Amid the alcoholism and tales of turmoil, portrait shines new light on a short-story master’s work
Partly in reaction to his working-class background (his father was a sawyer in Yakima, Washington), Raymond Carver decided relatively early in life that he wanted to become a great writer on the models of his literary heroes Ernest Hemingway, William Carlos Williams, and later Anton Chekov. But equally early came domestic life in the form of a teenage marriage to Maryann Burk and the birth of two children, and of struggles for education and for livelihood.
In “Raymond Carver: A Writer’s Life,’’ Carol Sklenicka offers up a detailed, heavily researched portrait of the late poet and short-story master, a man whose artistry persevered through debilitating, near deadly bouts with alcoholism and an often emotionally tortured private life. Sklenicka manages in her examination of Carver’s life to offer some fresh insights into the writer’s work and achievement.
Both marital conflict and alcohol abuse emerged during Carver’s early years of menial jobs, bankruptcy, and of his first publishing and socializing in the West Coast literary underground. John Gardner at Chico State was an early mentor. The appearance of his work in literary magazines and small presses led to an association with Gordon Lish, and after Lish moved to New York and became fiction editor for Esquire, to appearances in Esquire (and thanks to Lish, in other national magazines). When Lish joined
By this time Carver’s alcoholism was at its worst, and rumors spread about “bad Ray,’’ even as he won awards and got prestigious teaching appointments. Both he and Maryann had affairs. They fought, bloodying each other, and his stories reflect their marital hell, where ambition seemed stifled by penury and parenting. “The basis of Carver’s stories in real despair . . . is one source of their power,’’ Sklenicka argues. “He would learn to use stories as a tool for emotional survival, a means for negotiating the terrifying waters of his own psyche.’’
In his essay “Fires,’’ Carver writes that: “Everything my wife and I held sacred, every spiritual value, crumbled away.’’ He had affairs with Diane Cecily (who was an editor at the University of Montana and later married Carver’s novelist friend Chuck Kinder); with fellow writers Joanne Meschery and Linda McCarriston; and finally with the soul mate of his recovery and his later fiction and poetry, poet Tess Gallagher, with whom he lived for his last nine years, and whom he married just before his death.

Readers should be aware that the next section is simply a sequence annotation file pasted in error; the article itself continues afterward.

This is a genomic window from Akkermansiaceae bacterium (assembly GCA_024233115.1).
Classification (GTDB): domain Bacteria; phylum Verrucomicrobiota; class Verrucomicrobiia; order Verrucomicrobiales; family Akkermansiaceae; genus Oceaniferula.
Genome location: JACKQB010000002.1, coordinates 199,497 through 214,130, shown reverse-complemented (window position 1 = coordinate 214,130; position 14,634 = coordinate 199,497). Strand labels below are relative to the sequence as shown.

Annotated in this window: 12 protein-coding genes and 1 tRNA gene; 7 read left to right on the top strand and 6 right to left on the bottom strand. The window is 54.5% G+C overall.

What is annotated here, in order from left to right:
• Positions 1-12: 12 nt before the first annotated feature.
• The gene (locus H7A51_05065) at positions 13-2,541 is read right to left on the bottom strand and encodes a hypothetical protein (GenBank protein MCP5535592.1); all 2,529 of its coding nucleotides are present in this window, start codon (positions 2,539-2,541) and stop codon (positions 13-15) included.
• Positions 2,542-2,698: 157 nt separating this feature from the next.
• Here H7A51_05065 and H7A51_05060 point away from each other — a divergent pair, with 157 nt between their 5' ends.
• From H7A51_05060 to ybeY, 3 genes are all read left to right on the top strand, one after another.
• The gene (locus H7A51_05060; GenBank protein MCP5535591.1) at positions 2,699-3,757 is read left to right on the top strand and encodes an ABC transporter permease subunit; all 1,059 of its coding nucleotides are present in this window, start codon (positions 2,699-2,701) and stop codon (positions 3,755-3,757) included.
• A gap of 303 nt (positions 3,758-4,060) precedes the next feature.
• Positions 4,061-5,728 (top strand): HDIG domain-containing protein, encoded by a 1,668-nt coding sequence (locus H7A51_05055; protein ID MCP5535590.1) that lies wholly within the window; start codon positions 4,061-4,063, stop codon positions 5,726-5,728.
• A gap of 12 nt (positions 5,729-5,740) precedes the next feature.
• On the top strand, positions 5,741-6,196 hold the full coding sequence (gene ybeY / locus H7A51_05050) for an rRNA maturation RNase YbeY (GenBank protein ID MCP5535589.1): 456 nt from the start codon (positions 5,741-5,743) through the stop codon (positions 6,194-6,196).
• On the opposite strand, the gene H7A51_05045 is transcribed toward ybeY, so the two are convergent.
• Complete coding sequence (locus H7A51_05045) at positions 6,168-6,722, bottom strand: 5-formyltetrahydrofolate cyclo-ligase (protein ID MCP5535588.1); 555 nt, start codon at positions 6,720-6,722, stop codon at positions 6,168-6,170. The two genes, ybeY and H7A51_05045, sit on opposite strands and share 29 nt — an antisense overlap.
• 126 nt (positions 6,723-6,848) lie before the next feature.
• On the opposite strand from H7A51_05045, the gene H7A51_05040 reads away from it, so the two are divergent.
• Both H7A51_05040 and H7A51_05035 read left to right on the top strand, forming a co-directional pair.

Maryann was the first to attend Alcoholics Anonymous. After a seizure and the threat of death, Carver finally entered the drying out facility that he later fictionalized in his story “Where I’m Calling From.’’ He took his last drink on June 2, 1977. Soon afterwards, he met Gallagher as “good Ray.’’ He also began to pull away from Lish.
In 1981, after moving to Knopf, Lish published “What We Talk About When We Talk About Love’’; he edited Carver’s stories so heavily that he “refabricated their feeling’’ and later claimed that “Carver and his stories were his personal creation.’’ From then on, Carver insisted on full editorial control. He separated from Maryann in 1978, and in 1982 they finalized their divorce.
In the years following, “gratitude became a keynote of Ray’s response to life,’’ writes Sklenicka. Carver’s masterpiece, “Cathedral,’’ appeared to wide acclaim in 1983, and was followed by new and selected stories, “Where I’m Calling From’’ (1988).
Also in 1983, Carver retired from teaching with the support of a Strauss Living award and worked on new stories, on restoring the fuller versions of old ones, on essays, and on poems. He collaborated with Gallagher on a screenplay of Dostoyevsky’s life. After an operation for lung cancer in 1987, he was hopeful of recovery, but the cancer had metastasized to his brain, and he died in 1988.
A major contribution of this biography is its synthesis and interpretation of a wealth of source materials, including: Carver’s works; his own accounts of his life (often slanted and unreliable); the collected interviews; the writer’s papers at Ohio State University Libraries, combined with Lish’s papers at Indiana University; reviews and critical studies of Carver, pro and con; earlier memoirs, including “Soul Barnicles: Ten More Years with Ray’’ by Gallagher (2000) and “What it Used to be Like: A Portrait of my Marriage to Raymond Carver’’ by Maryann (2006); and anecdotes collected by Sklenicka from some 292 family members, colleagues, acquaintances, and friends of Carver.
While Sklenicka belabors the framing of Carver’s life with explanatory primers on popular history or the nature of alcoholism as a disease - passages that informed readers will want to skip - she also illuminates the fiction with the life. She suggests, for instance, that the dead girl in the story “So Much Water Close to Home’’ is an image of Ray himself as “the one beyond help’’; in “Menudo,’’ a late story about Carver’s marriage, she points out that “an unfaithful husband obsessively rakes leaves, trying to create order in a neighborhood where marriages are falling apart,’’ which echoes a similar image in “Intimacy.’’ “It’s the kind of detail,’’ she writes, “that serves Carver as an objective correlative for an emotion without standing out as imagery.’’ One wishes for more such insights in a book too often given to dogged minutiae.
DeWitt Henry’s most recent book is “Safe Suicide: Narratives, Essays, and Meditations.’’ He was the founding editor of Ploughshares and teaches at Emerson College.